Geographic variation represented by seven described subspecies (Blake 1968). Among these M. b. occidentalis, of western South America, is palest; M. b. cabanisii, of northwestern South America, is the largest, M. b. minimus, of northeastern South America north through the Antilles to south Florida, is the smallest.
Characters used to differentiate subspecies include the coloration of both male and female, overall size based on wing and tail length, and bill size and shape. Males of nominate M. b. bonariensis of eastern and southern Brazil and M. b. minimus which has invaded North America have similar plumage but differ in size; females of these two subspecies generally similar, excepting size, but M. b. bonariensis with top of head lighter and scapulars without distinct streaking.
Molothrus bonariensis cabanisii Cassin, 1866: Eastern Panama, tropical and lower subtropical zones of Colombia west of the eastern Andes, and eastern slope of eastern Andes; intergrades with bonariensis in southeastern Colombia. The largest subspecies. Male plumage similar to M. b. bonariensis; female slightly paler.
Molothrus bonariensis aequatorialis Chapman, 1915: Tropical zone of southwestern Colombia, south of Río Patia, and western Ecuador south to Guayaquil and Puná Island. Larger than M. b. bonariensis. Males with more violet and less blue iridescence; female darker and without buffy whitish postocular streak.
Molothrus bonariensis occidentalis Berlepsch and Stolzmann, 1892: Extreme southwestern Ecuador and western Peru east to province of Jaén in Cajamarca and south to Lima and to Ica (Schulenberg et al. 2006). Male possibly more bluish than M. b. bonariensis, similar to M. b. venezuelensis. Female differs from all other subspecies by pale upperparts, very pale and streaked underparts and conspicuous buffy postocular stripe.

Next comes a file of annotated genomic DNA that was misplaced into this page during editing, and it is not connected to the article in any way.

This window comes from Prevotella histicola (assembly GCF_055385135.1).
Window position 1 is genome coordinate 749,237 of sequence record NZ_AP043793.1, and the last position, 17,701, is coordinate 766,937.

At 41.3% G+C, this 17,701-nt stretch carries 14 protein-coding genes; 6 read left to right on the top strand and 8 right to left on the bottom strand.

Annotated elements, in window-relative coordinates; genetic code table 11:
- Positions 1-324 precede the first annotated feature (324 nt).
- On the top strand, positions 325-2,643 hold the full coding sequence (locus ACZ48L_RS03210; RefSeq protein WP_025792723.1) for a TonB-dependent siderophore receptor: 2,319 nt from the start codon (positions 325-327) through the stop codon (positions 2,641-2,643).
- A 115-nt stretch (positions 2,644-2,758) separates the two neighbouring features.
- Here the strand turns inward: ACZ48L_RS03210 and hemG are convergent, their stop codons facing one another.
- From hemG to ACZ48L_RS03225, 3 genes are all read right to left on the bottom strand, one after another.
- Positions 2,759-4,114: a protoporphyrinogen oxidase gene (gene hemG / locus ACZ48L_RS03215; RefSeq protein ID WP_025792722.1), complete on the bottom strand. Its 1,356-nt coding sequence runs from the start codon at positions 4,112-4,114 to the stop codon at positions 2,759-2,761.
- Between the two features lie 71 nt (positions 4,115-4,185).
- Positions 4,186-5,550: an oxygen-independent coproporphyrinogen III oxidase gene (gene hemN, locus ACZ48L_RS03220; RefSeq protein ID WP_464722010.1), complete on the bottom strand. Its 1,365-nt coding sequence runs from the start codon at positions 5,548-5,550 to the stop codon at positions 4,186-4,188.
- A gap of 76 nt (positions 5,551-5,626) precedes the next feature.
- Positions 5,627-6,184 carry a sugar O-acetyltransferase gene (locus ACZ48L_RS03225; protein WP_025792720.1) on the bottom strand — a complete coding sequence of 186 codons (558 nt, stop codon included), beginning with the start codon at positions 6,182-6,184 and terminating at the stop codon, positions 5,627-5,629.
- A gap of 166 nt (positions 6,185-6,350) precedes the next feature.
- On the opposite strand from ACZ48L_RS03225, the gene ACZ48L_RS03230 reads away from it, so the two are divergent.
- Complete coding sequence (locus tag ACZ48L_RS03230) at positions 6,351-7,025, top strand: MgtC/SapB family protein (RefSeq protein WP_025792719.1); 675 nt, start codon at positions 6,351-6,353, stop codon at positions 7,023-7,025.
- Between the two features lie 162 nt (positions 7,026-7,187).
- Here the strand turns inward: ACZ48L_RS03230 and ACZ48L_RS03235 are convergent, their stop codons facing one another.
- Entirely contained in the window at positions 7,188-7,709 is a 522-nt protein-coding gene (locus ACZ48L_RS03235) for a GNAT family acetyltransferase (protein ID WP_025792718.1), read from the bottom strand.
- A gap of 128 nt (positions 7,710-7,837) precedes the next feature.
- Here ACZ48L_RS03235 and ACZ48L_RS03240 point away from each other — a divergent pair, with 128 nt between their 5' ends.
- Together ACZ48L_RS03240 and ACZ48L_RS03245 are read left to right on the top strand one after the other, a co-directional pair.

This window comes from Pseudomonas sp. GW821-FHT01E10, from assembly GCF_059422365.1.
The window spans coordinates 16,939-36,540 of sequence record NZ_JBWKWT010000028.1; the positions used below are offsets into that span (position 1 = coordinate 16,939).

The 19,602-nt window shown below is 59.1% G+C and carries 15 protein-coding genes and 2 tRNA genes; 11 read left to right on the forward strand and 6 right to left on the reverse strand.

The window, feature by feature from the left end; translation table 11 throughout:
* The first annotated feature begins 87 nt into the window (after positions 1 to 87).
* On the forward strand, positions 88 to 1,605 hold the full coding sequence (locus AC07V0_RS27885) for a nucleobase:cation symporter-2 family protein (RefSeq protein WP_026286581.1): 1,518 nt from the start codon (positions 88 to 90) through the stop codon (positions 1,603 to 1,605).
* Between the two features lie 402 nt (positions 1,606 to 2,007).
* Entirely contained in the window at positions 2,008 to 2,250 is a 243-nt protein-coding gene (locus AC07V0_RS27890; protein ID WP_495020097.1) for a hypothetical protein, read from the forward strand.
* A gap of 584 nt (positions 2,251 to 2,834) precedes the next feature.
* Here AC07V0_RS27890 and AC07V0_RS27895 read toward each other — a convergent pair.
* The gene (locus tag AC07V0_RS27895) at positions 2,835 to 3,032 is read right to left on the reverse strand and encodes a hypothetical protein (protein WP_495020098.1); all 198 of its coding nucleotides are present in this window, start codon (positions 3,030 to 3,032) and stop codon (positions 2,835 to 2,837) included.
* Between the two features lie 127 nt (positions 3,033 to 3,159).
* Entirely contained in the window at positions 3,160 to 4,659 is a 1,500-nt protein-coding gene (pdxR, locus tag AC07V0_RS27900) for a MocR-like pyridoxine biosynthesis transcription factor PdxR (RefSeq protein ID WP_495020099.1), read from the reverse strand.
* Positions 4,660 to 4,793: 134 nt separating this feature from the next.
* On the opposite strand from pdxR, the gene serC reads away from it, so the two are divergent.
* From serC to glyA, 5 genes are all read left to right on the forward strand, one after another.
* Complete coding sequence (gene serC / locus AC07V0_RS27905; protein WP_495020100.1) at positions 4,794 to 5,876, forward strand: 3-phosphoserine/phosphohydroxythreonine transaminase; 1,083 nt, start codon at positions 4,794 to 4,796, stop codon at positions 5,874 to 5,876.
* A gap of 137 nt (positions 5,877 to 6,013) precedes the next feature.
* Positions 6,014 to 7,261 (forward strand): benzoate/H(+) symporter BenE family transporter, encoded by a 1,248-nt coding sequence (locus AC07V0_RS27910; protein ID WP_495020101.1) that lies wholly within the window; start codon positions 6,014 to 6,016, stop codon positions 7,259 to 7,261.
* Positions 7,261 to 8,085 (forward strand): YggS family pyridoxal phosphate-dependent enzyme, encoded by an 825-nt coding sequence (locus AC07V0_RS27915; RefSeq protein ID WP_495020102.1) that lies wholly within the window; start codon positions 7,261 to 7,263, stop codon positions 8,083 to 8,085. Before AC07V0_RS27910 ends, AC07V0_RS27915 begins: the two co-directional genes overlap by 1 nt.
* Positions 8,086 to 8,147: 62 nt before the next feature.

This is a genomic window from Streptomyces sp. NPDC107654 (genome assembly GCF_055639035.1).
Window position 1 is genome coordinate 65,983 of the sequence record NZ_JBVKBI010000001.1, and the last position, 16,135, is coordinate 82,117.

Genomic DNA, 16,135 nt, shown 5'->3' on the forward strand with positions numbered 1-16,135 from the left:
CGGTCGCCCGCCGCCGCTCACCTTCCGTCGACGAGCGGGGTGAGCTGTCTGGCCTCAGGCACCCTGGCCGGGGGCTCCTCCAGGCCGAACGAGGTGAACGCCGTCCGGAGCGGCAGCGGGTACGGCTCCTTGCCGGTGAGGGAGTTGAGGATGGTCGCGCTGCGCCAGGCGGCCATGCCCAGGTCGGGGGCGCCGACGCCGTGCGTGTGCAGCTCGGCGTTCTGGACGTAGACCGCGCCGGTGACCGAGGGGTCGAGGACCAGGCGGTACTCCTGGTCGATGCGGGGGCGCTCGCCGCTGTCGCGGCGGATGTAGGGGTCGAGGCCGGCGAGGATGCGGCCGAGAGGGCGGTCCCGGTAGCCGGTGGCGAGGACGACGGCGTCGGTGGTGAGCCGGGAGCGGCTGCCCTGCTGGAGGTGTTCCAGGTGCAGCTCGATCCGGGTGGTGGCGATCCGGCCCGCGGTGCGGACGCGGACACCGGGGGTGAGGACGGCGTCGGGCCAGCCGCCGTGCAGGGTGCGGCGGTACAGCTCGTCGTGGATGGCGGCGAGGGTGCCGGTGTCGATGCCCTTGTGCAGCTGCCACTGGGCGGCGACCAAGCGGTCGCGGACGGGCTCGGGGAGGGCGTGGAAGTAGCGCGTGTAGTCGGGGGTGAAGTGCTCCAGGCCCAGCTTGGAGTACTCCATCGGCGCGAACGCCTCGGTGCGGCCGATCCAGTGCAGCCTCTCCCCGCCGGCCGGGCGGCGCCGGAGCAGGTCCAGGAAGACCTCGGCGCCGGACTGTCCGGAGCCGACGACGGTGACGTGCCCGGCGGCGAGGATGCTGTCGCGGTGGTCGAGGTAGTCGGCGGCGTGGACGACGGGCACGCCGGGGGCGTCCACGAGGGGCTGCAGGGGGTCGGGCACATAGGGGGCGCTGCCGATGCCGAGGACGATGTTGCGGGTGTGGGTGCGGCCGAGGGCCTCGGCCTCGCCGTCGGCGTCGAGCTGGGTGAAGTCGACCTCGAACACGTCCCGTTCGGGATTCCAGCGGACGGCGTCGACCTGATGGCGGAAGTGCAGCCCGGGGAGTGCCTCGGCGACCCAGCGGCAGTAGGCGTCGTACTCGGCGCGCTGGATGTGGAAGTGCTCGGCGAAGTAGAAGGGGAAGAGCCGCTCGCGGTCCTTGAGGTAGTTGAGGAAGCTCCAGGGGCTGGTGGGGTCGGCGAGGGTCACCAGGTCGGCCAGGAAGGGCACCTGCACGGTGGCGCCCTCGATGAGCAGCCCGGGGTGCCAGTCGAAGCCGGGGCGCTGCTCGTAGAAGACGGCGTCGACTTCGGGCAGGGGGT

Molothrus bonariensis venezuelensis Stone 1891: Tropical zone of eastern Colombia from Zulia Valley south to the eastern Llanos; northern Venezuela south in Llanos to Apure and Orinoco rivers and south of Orinoco in northwestern Amazonas and northern Bolívar. Male more richly glossed with purple than M. b. bonariensis, similar to M. b. occidentalis. Female darker than M. b. bonariensis, like M. b. minimus.
Molothrus bonariensis minimus, Dalmas 1900: Lesser Antilles north to Martinique; Tobago; Trinidad; Guianas and extreme northern Brazil in region of upper Rio Branco; expanded range through West Indies since about 1900 (Cruz et al. 1985, Post et al. 1993): Carriacou in 1899, Puerto Rico by 1955, Hispaniola by 1972, Cuba in 1982. First appeared in Florida Keys in 1985, and Florida mainland in 1987. Smallest subspecies. Male similar to M. b. bonariensis. Female with forehead and crown darker than M. b. bonariensis and with distinct streaks on scapulars and interscapulars.
Molothrus bonariensis riparius Griscom and Greenway, 1937: Lower Amazon Valley (to Obidos in northern Brazil on north bank of Amazon) west to the Río Ucayali, eastern Peru. Male similar to M. b. bonariensis. Female slightly blacker on upperparts and paler on underparts than M. b. bonariensis.
Molothrus bonariensis bonariensis Gmelin 1789: Eastern and southern Brazil, north to Mato Grosso, Maranhão, Piauí, and Ceará; eastern Bolivia, Paraguay, Uruguay and Argentina south to Chubut. Introduced into Chile and established from Coquimbo Province south to Valdivia in Los Lagos Province. Male with head, back, breast and upper abdomen silky violet-black; rest of body blue-black; wings glossy greenish black. Female with head and back grayish olive-brown; rump and tail coverts grayer; wings and tail dusky brown; underparts hair-brown.